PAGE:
This photo provided by the Minnesota Department of Health shows shows vials… (Minnesota Department of…)
Pharmacy compounding, the mixing of drugs for individual patients, was once a quaint activity depicted on drug-store calendars from the 1950s. It has roared back in the 21st century, driven by the rise of out-of-hospital surgical care, the high prices and shortages of drugs, and the real or imagined benefit of “personalized medicine.”
Today, nearly every place medical care occurs — hospitals, doctor’s offices, home-health companies — now gets at least some of its drugs in forms that aren’t available off the shelf from pharmaceutical houses.
The practice burst into the national spotlight this month when cases of a rare brain infection, widely scattered across the country, were linked to a drug mixed by a compounding pharmacy in Massachusetts. As of Saturday, 198 illnesses and 15 deaths had been reported from 13 states.
Hospital pharmacists no longer compound drugs just for premature infants or patients with unusual conditions. Corner druggists see compounding as a more lucrative and interesting job than bagging blister-pack prescriptions. Chain drug stores are getting into the business. And entrepreneurs are taking up mortar and pestle to meet the demand, one of them being the New England Compounding Center, which is at the middle of the current outbreak.
That company in Framingham, Mass., shipped nearly 18,000 vials of methylprednisolone acetate, a steroid injected around the spinal cord to relieve pain, to buyers in 23 states. How many of the vials were contaminated is unknown. About 14,000 people have been injected with material from the three tainted lots. Health officials expect more cases of fungal meningitis to appear.
Whether that volume of sales tipped the company out of the category of “compounding pharmacy” and into that of “drug manufacturer” is a matter of dispute. So is the issue of who has principal responsibility — Massachusetts’s pharmacy board or the federal government’s Food and Drug Administration — to oversee such operations and prevent disasters like the one that’s happening.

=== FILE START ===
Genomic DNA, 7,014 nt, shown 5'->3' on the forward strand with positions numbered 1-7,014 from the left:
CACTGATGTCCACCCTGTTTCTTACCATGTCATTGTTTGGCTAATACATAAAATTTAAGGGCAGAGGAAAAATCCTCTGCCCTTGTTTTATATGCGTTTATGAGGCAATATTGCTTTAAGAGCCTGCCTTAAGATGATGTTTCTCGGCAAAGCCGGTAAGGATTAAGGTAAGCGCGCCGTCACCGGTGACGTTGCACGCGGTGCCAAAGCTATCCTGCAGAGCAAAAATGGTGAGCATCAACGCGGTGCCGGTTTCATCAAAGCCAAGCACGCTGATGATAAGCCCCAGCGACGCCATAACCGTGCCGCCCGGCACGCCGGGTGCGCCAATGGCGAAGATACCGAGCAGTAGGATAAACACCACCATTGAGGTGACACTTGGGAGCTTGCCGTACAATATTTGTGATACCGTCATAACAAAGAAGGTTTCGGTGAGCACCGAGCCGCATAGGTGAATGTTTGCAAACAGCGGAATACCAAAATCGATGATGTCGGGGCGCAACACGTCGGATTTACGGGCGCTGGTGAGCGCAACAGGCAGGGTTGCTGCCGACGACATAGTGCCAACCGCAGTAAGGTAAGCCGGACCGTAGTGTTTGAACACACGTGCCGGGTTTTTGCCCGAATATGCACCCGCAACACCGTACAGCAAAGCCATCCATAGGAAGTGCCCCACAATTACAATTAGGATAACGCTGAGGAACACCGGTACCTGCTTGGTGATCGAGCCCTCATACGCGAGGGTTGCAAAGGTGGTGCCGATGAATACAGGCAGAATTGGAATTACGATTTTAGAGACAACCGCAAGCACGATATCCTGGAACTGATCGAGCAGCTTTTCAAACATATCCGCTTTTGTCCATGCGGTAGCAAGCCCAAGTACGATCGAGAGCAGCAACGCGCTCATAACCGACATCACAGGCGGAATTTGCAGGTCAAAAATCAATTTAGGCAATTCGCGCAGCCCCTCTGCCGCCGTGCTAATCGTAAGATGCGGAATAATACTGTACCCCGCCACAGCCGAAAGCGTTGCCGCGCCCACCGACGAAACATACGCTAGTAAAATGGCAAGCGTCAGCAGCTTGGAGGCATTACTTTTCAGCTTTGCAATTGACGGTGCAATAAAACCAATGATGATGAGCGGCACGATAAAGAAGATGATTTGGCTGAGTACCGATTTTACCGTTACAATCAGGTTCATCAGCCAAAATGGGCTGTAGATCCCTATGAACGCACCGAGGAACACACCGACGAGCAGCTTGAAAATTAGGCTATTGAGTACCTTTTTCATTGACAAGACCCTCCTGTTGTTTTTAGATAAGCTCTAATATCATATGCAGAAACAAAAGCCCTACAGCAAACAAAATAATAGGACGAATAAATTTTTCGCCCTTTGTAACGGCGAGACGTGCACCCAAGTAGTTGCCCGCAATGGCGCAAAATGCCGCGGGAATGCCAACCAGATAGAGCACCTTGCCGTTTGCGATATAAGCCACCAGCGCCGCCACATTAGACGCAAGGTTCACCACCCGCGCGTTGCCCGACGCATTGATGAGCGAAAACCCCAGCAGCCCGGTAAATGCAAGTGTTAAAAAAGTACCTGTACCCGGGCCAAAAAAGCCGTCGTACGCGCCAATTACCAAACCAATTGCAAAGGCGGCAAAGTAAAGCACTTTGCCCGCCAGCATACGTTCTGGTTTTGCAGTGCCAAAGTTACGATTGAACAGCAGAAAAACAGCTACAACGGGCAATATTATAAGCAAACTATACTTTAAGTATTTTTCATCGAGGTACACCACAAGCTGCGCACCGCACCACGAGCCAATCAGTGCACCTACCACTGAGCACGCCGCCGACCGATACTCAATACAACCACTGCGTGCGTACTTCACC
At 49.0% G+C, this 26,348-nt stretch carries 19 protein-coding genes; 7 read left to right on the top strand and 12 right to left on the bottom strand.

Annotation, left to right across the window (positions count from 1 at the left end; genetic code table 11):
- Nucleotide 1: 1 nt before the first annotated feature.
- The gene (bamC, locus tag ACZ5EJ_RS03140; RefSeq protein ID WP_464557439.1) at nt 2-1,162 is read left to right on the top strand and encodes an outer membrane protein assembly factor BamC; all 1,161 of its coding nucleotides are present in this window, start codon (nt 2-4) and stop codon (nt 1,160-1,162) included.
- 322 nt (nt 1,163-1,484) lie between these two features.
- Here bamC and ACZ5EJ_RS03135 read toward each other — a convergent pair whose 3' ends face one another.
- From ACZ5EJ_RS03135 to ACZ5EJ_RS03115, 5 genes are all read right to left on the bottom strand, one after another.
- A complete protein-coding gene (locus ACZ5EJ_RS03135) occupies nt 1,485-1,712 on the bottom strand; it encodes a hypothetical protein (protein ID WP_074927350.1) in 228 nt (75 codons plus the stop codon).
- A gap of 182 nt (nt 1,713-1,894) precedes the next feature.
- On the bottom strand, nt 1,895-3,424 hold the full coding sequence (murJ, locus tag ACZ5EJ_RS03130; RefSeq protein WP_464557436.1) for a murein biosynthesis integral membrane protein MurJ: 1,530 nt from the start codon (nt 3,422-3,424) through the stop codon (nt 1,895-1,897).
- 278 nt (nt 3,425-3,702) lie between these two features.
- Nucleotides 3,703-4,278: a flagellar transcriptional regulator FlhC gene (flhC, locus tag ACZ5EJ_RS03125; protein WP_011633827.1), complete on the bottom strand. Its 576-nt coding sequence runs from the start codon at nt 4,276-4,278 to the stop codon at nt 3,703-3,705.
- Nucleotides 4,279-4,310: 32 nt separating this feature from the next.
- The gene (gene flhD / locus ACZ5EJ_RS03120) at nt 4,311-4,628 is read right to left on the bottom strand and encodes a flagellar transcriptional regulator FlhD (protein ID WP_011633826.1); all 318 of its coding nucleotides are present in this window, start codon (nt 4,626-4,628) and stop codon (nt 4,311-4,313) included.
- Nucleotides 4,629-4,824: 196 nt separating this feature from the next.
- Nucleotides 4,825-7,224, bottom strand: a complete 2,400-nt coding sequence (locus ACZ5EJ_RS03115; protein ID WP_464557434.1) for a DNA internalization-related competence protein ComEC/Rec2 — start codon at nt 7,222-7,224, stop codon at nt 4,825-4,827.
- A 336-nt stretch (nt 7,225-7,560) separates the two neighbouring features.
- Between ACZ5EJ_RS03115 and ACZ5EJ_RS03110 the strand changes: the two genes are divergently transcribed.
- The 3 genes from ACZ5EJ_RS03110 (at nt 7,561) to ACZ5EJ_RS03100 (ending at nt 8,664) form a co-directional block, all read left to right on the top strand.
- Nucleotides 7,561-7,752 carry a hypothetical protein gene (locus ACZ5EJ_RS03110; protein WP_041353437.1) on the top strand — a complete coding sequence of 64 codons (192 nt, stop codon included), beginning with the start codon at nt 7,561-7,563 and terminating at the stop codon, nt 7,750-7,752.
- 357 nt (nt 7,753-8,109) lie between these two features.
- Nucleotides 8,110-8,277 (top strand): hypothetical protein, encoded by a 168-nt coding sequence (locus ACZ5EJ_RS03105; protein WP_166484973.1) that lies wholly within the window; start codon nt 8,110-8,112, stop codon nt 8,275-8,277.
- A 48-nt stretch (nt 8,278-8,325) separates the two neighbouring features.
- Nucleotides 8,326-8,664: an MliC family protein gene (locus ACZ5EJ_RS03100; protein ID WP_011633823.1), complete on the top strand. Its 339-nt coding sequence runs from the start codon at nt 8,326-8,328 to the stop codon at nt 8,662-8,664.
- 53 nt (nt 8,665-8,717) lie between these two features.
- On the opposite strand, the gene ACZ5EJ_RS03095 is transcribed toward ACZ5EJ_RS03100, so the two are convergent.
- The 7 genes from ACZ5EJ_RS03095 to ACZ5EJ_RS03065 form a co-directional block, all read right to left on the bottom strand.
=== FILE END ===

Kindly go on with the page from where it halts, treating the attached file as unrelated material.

What’s not in dispute is how much U.S. medicine has come to rely on this little-known and little-regulated part of the economy.
Compounded drug benefits
“It’s like buying your electricity from a different supplier. It looks like you’re getting the same stuff, but evidently you’re not,” says a physician at one of the seven outpatient treatment centers in Maryland that received methylprednisolone from a contaminated lot from the New England Compounding Center. A pain specialist, he’s been using compounding pharmacies “for at least five years, closer to 10.” He spoke on the condition of anonymity on the advice of his lawyer.
Compounders are especially important for patients with multiple sclerosis who get a mixture of drugs that are not commercially available and are continuously infused into the spinal canal. The clinic also turns to compounders for preservative-free injectable steroids because some of the doctors there think that alcohol preservatives in conventional preparations can be irritating.
Compounded drugs are also sometimes cheaper; the steroid the clinic bought from the Massachusetts company was about $2 less per vial. Compounding pharmacies often have supplies of such workhorse pain medicines as fentanyl, midazolam and propofol when the usual suppliers have run out.
According to a guidance document issued in 2002, the FDA says the distinguishing feature of compounding pharmacies is that they make “drug products . . . on a customized basis for an individual patient.” A similar assertion appears in the warning letter the agency sent to the New England Compounding Center in 2006.
Reuters news service reported on Saturday that a dozen e-mail messages it obtained show that the Massachusetts company regularly filled orders without having individual patient prescriptions in hand, as is required by state law. The requirement to have patient-specific prescriptions appears to have been violated by other companies as well.
For example, the Maryland physician said that when he orders drugs for his few multiple sclerosis patients, he sends prescriptions with their names on them. But “for everything else,” he said, “we just send [compounders] a script for a case of 50 or whatever we’re buying, and they send us the drug.”
He’s never really thought of compounding pharmacies as different, less regulated, under-the-radar enterprises.
“From our perspective, they look like any of our other vendors,” he said. “They’re licensed and inspected; they have nice, pretty Web sites and sales teams and inspections. They look no different from Upjohn.”
Uses at Johns Hopkins
Johns Hopkins Hospital stocks 3,000 different drugs or dosage forms in its pharmacy. Twenty-six come from three compounding pharmacies, although Daniel Ashby, director of the hospital pharmacy, thinks of those suppliers more as “repackagers.”